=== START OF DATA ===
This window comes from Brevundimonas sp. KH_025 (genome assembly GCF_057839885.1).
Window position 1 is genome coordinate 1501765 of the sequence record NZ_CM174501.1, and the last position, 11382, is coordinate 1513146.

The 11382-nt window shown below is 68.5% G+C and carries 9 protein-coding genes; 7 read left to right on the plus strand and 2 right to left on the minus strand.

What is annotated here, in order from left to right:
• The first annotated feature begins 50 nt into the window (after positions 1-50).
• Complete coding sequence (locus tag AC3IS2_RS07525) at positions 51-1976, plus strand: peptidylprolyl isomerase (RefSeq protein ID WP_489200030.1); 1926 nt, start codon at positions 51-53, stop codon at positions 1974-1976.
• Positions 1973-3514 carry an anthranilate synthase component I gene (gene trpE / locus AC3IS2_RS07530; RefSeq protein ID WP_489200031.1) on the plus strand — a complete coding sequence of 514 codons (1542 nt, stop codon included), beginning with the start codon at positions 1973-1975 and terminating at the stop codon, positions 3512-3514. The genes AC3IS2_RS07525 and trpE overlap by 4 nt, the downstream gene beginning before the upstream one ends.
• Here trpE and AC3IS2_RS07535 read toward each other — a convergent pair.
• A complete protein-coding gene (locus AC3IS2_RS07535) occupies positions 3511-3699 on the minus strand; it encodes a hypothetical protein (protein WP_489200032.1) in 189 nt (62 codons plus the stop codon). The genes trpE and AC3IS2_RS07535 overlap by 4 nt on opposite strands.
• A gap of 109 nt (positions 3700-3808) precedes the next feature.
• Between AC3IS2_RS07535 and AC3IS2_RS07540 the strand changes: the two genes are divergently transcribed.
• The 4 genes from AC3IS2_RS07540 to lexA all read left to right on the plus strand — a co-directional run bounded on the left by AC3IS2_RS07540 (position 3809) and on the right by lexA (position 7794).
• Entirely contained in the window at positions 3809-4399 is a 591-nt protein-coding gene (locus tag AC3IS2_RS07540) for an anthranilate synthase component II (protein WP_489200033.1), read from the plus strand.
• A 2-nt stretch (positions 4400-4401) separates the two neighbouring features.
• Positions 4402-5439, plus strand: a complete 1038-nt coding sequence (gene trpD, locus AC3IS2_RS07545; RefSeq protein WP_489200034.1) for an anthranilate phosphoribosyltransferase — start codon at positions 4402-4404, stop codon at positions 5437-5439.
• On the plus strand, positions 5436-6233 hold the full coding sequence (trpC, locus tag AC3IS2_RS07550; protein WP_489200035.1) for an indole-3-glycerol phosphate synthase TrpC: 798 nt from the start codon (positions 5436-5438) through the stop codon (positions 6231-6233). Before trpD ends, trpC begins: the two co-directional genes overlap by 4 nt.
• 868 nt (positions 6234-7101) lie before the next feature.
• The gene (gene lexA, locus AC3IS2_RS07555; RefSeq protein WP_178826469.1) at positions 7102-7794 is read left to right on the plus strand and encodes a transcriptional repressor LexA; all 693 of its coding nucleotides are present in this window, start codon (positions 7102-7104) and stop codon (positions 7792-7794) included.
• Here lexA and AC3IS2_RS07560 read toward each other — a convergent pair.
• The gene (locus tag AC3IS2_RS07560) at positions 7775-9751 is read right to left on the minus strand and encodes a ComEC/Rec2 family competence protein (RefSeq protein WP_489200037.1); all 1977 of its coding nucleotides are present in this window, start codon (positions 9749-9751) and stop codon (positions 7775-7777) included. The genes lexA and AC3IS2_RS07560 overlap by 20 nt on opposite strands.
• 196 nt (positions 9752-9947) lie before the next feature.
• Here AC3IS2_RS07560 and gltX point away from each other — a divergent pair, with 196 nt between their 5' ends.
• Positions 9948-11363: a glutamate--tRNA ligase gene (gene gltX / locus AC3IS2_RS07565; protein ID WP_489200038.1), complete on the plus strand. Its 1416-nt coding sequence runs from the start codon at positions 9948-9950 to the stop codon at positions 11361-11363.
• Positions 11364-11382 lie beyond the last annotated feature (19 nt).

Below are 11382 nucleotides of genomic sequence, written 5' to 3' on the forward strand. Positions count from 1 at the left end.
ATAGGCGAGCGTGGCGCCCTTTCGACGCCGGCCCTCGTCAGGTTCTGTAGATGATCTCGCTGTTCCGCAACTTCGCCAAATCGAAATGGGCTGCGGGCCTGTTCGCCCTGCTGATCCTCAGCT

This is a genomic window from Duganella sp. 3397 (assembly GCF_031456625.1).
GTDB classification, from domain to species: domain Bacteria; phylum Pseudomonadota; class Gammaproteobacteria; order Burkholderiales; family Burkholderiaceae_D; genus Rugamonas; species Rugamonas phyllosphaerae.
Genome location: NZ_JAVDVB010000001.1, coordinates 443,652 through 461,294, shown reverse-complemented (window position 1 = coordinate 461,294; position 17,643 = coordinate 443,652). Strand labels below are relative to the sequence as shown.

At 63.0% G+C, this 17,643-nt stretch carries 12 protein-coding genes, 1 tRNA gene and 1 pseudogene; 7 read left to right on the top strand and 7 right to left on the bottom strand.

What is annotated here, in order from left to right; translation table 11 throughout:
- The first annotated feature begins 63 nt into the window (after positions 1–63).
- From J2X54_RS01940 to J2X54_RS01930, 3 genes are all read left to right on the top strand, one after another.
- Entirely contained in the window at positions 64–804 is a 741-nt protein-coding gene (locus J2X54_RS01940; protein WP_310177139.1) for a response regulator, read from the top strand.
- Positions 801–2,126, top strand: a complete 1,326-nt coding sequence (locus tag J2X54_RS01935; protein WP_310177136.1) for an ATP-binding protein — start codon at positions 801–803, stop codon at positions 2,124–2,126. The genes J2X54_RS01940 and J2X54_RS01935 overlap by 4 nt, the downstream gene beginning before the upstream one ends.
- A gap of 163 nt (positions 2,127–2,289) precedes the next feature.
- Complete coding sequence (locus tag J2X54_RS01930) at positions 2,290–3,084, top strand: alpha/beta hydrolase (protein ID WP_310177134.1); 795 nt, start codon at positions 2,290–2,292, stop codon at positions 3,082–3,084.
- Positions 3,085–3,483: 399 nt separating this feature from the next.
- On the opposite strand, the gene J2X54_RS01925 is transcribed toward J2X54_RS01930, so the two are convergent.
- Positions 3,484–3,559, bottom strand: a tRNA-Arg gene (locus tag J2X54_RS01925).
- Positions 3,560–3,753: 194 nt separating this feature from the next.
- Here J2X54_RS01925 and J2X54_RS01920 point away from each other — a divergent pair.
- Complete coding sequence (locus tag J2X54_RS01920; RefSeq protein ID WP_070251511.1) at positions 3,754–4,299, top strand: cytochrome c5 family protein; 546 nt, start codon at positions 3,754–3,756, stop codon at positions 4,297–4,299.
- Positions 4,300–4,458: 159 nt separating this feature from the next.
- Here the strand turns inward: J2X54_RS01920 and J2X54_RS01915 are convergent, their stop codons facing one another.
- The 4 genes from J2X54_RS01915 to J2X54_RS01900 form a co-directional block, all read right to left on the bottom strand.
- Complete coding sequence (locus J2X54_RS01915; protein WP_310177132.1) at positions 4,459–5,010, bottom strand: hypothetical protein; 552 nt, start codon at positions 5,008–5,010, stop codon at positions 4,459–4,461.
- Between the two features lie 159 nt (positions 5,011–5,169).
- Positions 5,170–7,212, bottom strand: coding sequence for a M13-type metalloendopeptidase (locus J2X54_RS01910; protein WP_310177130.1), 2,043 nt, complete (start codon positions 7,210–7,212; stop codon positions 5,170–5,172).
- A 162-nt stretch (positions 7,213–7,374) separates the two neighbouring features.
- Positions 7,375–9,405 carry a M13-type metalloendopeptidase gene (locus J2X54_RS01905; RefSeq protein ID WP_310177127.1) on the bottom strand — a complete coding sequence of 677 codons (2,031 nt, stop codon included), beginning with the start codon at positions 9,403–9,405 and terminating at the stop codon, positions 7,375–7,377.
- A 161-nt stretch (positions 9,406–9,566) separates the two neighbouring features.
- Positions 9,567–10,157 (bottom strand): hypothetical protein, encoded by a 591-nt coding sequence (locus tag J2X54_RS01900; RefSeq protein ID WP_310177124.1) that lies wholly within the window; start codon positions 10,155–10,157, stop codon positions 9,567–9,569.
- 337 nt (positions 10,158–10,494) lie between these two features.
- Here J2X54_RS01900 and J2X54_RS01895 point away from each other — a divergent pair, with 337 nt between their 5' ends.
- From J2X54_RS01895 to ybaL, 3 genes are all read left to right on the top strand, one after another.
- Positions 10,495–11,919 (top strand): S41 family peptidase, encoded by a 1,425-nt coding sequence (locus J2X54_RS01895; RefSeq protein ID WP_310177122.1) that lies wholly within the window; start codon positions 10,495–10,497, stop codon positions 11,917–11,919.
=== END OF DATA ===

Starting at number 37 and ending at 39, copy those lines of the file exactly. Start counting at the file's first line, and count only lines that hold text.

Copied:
- Complete coding sequence (locus tag J2X54_RS01930) at positions 2,290–3,084, top strand: alpha/beta hydrolase (protein ID WP_310177134.1); 795 nt, start codon at positions 2,290–2,292, stop codon at positions 3,082–3,084.
- Positions 3,085–3,483: 399 nt separating this feature from the next.
- On the opposite strand, the gene J2X54_RS01925 is transcribed toward J2X54_RS01930, so the two are convergent.